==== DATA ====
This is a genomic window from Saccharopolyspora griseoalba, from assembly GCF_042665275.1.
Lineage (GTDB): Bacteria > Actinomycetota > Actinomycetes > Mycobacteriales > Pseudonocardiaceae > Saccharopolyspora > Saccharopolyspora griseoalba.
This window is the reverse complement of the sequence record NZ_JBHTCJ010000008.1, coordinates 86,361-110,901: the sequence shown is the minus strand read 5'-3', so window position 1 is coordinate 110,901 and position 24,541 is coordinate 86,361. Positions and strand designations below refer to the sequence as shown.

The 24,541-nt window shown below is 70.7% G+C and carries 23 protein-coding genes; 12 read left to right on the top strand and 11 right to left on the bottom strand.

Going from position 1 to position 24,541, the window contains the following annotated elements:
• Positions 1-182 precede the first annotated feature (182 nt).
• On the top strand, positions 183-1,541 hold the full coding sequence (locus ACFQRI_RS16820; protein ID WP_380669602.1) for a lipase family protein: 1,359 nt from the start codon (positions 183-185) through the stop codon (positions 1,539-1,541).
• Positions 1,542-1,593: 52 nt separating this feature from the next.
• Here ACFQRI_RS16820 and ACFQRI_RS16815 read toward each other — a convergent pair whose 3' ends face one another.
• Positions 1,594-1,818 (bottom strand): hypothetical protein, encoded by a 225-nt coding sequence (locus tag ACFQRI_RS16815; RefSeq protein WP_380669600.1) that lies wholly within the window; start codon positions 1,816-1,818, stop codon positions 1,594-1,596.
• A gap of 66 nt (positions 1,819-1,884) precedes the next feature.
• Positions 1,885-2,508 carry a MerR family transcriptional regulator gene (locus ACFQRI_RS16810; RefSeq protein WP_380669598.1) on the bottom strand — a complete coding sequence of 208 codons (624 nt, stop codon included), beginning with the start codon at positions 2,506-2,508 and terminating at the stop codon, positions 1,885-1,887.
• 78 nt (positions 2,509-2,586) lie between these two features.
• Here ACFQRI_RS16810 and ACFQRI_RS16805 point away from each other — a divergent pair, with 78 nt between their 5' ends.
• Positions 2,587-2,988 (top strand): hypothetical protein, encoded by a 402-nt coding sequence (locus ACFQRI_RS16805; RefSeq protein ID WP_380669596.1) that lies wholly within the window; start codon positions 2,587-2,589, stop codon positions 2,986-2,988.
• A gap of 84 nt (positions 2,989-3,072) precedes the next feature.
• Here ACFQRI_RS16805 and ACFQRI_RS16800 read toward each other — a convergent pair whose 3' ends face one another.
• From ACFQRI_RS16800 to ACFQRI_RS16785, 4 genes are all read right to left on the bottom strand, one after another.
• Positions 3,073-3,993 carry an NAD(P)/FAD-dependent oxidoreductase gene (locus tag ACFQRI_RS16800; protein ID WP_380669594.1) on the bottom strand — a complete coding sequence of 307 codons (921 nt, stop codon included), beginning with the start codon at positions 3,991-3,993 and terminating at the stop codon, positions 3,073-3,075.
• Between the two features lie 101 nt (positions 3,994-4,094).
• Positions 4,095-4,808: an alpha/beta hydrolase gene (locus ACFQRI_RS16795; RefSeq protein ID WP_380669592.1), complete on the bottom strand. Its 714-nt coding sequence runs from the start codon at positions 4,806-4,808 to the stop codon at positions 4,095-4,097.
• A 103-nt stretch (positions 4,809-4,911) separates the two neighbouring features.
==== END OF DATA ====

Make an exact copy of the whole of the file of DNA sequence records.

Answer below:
This is a genomic window from Saccharopolyspora griseoalba, from assembly GCF_042665275.1.
Lineage (GTDB): Bacteria > Actinomycetota > Actinomycetes > Mycobacteriales > Pseudonocardiaceae > Saccharopolyspora > Saccharopolyspora griseoalba.
This window is the reverse complement of the sequence record NZ_JBHTCJ010000008.1, coordinates 86,361-110,901: the sequence shown is the minus strand read 5'-3', so window position 1 is coordinate 110,901 and position 24,541 is coordinate 86,361. Positions and strand designations below refer to the sequence as shown.

The 24,541-nt window shown below is 70.7% G+C and carries 23 protein-coding genes; 12 read left to right on the top strand and 11 right to left on the bottom strand.

Going from position 1 to position 24,541, the window contains the following annotated elements:
• Positions 1-182 precede the first annotated feature (182 nt).
• On the top strand, positions 183-1,541 hold the full coding sequence (locus ACFQRI_RS16820; protein ID WP_380669602.1) for a lipase family protein: 1,359 nt from the start codon (positions 183-185) through the stop codon (positions 1,539-1,541).
• Positions 1,542-1,593: 52 nt separating this feature from the next.
• Here ACFQRI_RS16820 and ACFQRI_RS16815 read toward each other — a convergent pair whose 3' ends face one another.
• Positions 1,594-1,818 (bottom strand): hypothetical protein, encoded by a 225-nt coding sequence (locus tag ACFQRI_RS16815; RefSeq protein WP_380669600.1) that lies wholly within the window; start codon positions 1,816-1,818, stop codon positions 1,594-1,596.
• A gap of 66 nt (positions 1,819-1,884) precedes the next feature.
• Positions 1,885-2,508 carry a MerR family transcriptional regulator gene (locus ACFQRI_RS16810; RefSeq protein WP_380669598.1) on the bottom strand — a complete coding sequence of 208 codons (624 nt, stop codon included), beginning with the start codon at positions 2,506-2,508 and terminating at the stop codon, positions 1,885-1,887.
• 78 nt (positions 2,509-2,586) lie between these two features.
• Here ACFQRI_RS16810 and ACFQRI_RS16805 point away from each other — a divergent pair, with 78 nt between their 5' ends.
• Positions 2,587-2,988 (top strand): hypothetical protein, encoded by a 402-nt coding sequence (locus ACFQRI_RS16805; RefSeq protein ID WP_380669596.1) that lies wholly within the window; start codon positions 2,587-2,589, stop codon positions 2,986-2,988.
• A gap of 84 nt (positions 2,989-3,072) precedes the next feature.
• Here ACFQRI_RS16805 and ACFQRI_RS16800 read toward each other — a convergent pair whose 3' ends face one another.
• From ACFQRI_RS16800 to ACFQRI_RS16785, 4 genes are all read right to left on the bottom strand, one after another.
• Positions 3,073-3,993 carry an NAD(P)/FAD-dependent oxidoreductase gene (locus tag ACFQRI_RS16800; protein ID WP_380669594.1) on the bottom strand — a complete coding sequence of 307 codons (921 nt, stop codon included), beginning with the start codon at positions 3,991-3,993 and terminating at the stop codon, positions 3,073-3,075.
• Between the two features lie 101 nt (positions 3,994-4,094).
• Positions 4,095-4,808: an alpha/beta hydrolase gene (locus ACFQRI_RS16795; RefSeq protein ID WP_380669592.1), complete on the bottom strand. Its 714-nt coding sequence runs from the start codon at positions 4,806-4,808 to the stop codon at positions 4,095-4,097.
• A 103-nt stretch (positions 4,809-4,911) separates the two neighbouring features.